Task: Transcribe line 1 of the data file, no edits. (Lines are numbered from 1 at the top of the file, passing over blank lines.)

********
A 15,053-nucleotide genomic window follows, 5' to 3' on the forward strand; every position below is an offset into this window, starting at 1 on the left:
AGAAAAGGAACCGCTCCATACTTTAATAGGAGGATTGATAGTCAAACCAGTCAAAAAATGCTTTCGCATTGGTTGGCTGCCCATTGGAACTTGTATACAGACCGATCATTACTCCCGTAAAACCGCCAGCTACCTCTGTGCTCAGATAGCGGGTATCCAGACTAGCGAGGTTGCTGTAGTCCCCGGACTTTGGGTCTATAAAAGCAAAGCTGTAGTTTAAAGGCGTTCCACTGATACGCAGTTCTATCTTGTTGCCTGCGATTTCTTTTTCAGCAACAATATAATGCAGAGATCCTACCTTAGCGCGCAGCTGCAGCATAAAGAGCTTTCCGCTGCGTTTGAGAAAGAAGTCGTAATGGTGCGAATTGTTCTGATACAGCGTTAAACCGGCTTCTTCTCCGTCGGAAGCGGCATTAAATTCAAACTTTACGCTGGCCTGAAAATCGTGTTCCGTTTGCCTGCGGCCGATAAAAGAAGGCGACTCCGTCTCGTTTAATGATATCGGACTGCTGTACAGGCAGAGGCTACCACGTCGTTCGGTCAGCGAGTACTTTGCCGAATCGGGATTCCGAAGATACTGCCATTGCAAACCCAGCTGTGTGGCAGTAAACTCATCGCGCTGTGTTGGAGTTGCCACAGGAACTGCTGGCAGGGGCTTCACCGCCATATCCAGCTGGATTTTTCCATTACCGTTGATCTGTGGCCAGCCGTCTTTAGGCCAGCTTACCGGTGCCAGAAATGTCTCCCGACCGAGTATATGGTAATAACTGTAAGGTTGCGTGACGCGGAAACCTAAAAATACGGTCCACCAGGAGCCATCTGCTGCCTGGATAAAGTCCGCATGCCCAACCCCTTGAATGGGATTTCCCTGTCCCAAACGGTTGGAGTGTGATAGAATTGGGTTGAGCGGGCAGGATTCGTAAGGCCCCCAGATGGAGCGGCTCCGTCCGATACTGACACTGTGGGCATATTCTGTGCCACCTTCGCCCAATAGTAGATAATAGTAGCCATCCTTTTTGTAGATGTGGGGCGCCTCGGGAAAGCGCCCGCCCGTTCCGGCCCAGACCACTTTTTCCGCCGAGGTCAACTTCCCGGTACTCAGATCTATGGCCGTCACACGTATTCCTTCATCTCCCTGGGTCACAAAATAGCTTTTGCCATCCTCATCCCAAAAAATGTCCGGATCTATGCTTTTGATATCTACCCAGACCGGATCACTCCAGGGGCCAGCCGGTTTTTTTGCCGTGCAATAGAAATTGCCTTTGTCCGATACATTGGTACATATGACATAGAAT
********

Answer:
A 15,053-nucleotide genomic window follows, 5' to 3' on the forward strand; every position below is an offset into this window, starting at 1 on the left: